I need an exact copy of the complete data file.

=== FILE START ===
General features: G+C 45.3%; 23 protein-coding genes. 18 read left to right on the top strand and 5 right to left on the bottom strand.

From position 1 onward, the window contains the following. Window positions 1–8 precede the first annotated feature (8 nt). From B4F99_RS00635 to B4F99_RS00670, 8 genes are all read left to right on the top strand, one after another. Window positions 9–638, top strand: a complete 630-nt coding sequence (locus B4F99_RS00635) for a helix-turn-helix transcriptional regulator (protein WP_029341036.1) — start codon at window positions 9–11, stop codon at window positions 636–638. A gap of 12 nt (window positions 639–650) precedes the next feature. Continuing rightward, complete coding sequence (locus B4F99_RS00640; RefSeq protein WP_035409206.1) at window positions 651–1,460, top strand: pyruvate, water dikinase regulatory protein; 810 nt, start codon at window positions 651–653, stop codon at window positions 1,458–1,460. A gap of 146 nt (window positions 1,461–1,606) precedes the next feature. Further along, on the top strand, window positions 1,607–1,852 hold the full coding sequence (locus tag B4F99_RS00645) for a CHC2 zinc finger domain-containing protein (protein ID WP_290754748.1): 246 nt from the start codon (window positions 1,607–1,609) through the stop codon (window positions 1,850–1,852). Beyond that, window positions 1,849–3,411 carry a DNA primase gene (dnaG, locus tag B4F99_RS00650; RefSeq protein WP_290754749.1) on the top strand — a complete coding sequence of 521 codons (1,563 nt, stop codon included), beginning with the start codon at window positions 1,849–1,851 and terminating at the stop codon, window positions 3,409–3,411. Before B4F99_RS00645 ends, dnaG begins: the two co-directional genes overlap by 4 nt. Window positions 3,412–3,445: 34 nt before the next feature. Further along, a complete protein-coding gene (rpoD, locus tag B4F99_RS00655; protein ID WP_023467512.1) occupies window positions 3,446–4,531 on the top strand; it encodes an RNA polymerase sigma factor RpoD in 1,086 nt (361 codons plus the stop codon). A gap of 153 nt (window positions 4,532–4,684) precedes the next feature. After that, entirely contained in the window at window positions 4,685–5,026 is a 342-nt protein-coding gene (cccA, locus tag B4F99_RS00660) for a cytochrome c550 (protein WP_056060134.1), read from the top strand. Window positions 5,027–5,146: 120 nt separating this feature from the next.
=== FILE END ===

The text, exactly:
General features: G+C 45.3%; 23 protein-coding genes. 18 read left to right on the top strand and 5 right to left on the bottom strand.

From position 1 onward, the window contains the following. Window positions 1–8 precede the first annotated feature (8 nt). From B4F99_RS00635 to B4F99_RS00670, 8 genes are all read left to right on the top strand, one after another. Window positions 9–638, top strand: a complete 630-nt coding sequence (locus B4F99_RS00635) for a helix-turn-helix transcriptional regulator (protein WP_029341036.1) — start codon at window positions 9–11, stop codon at window positions 636–638. A gap of 12 nt (window positions 639–650) precedes the next feature. Continuing rightward, complete coding sequence (locus B4F99_RS00640; RefSeq protein WP_035409206.1) at window positions 651–1,460, top strand: pyruvate, water dikinase regulatory protein; 810 nt, start codon at window positions 651–653, stop codon at window positions 1,458–1,460. A gap of 146 nt (window positions 1,461–1,606) precedes the next feature. Further along, on the top strand, window positions 1,607–1,852 hold the full coding sequence (locus tag B4F99_RS00645) for a CHC2 zinc finger domain-containing protein (protein ID WP_290754748.1): 246 nt from the start codon (window positions 1,607–1,609) through the stop codon (window positions 1,850–1,852). Beyond that, window positions 1,849–3,411 carry a DNA primase gene (dnaG, locus tag B4F99_RS00650; RefSeq protein WP_290754749.1) on the top strand — a complete coding sequence of 521 codons (1,563 nt, stop codon included), beginning with the start codon at window positions 1,849–1,851 and terminating at the stop codon, window positions 3,409–3,411. Before B4F99_RS00645 ends, dnaG begins: the two co-directional genes overlap by 4 nt. Window positions 3,412–3,445: 34 nt before the next feature. Further along, a complete protein-coding gene (rpoD, locus tag B4F99_RS00655; protein ID WP_023467512.1) occupies window positions 3,446–4,531 on the top strand; it encodes an RNA polymerase sigma factor RpoD in 1,086 nt (361 codons plus the stop codon). A gap of 153 nt (window positions 4,532–4,684) precedes the next feature. After that, entirely contained in the window at window positions 4,685–5,026 is a 342-nt protein-coding gene (cccA, locus tag B4F99_RS00660) for a cytochrome c550 (protein WP_056060134.1), read from the top strand. Window positions 5,027–5,146: 120 nt separating this feature from the next.